The future of sports car racing is two races old, and purists don't like it all.

With long yellow flag periods, cautions that seem unwarranted, one race control call that was overturned and another that was simply incorrect, critics have cried that IMSA's new version of North American road racing has been NASCARized and ruined forever.

As if that wasn't bad enough, the seasoned drivers in the TUDOR United SportsCar Championship series have complained the merger between Grand-AM and the American Le Mans Series has created a disproportionate on-track talent level that has created dangerous situations.

IMSA President Scott Atherton argues the varying talent levels are a staple of sports car racing. But, IMSA did suspend Matteo Malucelli and Gaston Kearby for one race each and placed them on probation for an additional race for egregious driving errors last month in the Twelve Hours of Sebring.

Add it all up and TUSC heads into Saturday's race at Long Beach, the third event of the season, in strong need of a controversy-free afternoon. With only the top two classes of the four racing — there will be 21 cars on the track Saturday instead of the season-high 68 that raced in the opener at Daytona — there should be fewer eyebrow-raising on-track incidents.

But race control will be under a spotlight because of mistakes made in the first two races:

At the Rolex 24 of Daytona, the GT Daytona class victory initially went to Flying Lizard Motorsports when IMSA officials penalized Level 5 Motorsports for avoidable contact on the last lap. But hours after the race ended, IMSA reversed its decision and gave the victory to Level 5.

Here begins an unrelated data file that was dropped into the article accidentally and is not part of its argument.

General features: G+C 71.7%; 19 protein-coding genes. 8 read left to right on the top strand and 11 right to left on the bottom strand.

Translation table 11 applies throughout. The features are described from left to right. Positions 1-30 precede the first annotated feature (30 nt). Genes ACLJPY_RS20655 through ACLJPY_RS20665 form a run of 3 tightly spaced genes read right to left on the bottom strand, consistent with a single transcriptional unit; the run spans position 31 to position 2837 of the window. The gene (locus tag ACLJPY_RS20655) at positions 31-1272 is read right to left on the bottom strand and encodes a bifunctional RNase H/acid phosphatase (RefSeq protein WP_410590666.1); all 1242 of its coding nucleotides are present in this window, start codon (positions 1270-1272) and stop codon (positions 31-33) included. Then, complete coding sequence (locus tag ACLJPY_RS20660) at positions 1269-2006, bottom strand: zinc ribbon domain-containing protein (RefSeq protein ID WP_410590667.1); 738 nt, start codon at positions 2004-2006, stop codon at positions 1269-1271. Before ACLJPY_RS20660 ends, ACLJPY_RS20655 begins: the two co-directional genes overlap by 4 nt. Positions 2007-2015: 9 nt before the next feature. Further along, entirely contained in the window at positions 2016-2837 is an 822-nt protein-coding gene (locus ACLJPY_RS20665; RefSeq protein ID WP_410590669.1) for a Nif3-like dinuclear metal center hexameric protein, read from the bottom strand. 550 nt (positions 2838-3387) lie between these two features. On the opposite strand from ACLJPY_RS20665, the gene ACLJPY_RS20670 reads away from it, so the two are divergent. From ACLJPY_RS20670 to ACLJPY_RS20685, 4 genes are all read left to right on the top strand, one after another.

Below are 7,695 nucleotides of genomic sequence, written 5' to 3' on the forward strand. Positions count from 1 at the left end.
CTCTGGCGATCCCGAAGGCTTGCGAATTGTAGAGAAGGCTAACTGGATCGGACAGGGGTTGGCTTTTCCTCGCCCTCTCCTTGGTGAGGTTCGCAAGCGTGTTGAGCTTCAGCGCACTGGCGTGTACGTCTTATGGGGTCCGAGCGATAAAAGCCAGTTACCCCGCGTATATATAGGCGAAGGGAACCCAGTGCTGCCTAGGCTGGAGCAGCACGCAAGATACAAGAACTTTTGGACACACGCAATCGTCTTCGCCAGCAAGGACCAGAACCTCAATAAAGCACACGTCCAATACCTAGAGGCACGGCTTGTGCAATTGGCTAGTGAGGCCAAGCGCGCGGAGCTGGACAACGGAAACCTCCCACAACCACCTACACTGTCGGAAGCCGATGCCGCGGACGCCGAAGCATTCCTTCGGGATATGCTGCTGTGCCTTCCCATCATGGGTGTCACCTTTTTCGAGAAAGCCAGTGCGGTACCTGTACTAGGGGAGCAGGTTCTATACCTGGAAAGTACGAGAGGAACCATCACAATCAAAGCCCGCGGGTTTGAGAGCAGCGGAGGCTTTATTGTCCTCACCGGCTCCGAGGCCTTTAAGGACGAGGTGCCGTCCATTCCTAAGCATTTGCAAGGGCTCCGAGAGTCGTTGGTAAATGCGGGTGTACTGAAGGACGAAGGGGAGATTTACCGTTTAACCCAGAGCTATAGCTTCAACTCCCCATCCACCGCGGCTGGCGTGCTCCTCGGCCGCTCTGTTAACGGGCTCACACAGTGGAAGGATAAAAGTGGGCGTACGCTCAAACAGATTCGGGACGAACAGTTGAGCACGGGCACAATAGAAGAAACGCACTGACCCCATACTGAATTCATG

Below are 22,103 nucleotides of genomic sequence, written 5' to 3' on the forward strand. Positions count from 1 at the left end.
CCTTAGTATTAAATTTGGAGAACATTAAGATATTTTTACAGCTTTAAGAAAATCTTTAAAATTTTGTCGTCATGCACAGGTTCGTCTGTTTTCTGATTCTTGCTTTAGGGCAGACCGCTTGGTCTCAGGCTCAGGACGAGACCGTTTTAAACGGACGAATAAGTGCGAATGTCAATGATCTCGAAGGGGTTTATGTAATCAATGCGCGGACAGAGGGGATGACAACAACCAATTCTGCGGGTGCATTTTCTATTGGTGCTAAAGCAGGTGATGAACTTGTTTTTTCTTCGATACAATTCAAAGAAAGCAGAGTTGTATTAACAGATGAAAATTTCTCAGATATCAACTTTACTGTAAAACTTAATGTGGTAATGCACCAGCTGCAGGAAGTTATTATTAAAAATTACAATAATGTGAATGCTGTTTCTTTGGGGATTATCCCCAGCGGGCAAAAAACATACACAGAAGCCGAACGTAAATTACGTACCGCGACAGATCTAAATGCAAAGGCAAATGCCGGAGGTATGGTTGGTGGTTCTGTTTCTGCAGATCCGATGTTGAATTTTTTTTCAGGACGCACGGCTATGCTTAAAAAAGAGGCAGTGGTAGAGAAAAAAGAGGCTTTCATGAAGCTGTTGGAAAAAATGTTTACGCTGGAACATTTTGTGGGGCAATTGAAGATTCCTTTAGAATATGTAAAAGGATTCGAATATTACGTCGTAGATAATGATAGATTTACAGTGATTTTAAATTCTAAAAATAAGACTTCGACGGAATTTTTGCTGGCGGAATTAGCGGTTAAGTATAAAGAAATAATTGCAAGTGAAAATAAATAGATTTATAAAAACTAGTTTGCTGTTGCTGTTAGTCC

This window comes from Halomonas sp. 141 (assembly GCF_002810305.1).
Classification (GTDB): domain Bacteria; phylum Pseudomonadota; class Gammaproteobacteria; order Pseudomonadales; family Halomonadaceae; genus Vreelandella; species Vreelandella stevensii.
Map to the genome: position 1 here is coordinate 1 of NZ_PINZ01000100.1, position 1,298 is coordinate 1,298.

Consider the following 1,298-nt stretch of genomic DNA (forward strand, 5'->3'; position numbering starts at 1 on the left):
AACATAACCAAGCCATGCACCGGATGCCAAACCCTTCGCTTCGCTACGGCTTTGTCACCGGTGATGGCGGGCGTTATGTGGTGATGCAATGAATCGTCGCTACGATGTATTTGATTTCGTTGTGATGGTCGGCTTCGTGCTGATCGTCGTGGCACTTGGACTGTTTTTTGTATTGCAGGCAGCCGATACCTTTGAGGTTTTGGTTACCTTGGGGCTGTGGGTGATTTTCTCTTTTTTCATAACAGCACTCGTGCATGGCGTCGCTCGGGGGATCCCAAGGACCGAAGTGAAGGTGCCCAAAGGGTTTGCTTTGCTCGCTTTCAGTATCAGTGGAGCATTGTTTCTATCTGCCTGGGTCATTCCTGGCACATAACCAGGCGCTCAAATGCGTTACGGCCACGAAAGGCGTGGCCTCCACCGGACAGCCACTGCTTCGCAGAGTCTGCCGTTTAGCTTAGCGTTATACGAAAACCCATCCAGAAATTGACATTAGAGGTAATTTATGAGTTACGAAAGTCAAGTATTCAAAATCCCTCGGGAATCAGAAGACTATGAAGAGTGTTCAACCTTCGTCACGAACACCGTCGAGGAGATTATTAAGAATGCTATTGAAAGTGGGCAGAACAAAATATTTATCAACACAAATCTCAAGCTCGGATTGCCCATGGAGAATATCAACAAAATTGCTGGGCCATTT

At Sebring, Alex Job Racing was issued a costly avoidable contact penalty while running second. After Job went to the scoring tower to object to the call, it became clear officials had penalized the wrong car. The car that should have been penalized when on to win its class.

"It was an egregious mistake. There's nothing that can be said that makes it OK, nothing to be said that makes it acceptable. It was an inexcusable error that simply cannot happen again," Atherton said of the call against Job.

IMSA in the last month has made modifications to its competition procedures and invested in new technology to assist race control. Now, the car number must be displayed on in-car cameras, the video review equipment has been upgraded to high definition and a third adviser will work alongside the race director to evaluate on-track incidents.

As for the overturned call at Daytona, Atherton insisted that's how the new series wants drivers racing for wins.

"We did not want to have that type of competition frowned upon, or anything but embraced, not only for our fans, but also for our competitors. That is a very easy thing to say but a very difficult thing to officiate," Atherton said. "This is not a free-for-all. We have not simply opened the gate and said 'Do what you will.'

"These cars are incredibly expensive, lives are at risk, it's dangerous. But good, hard, competitive racing that occasionally has two cars occupying the same space at the same time is acceptable."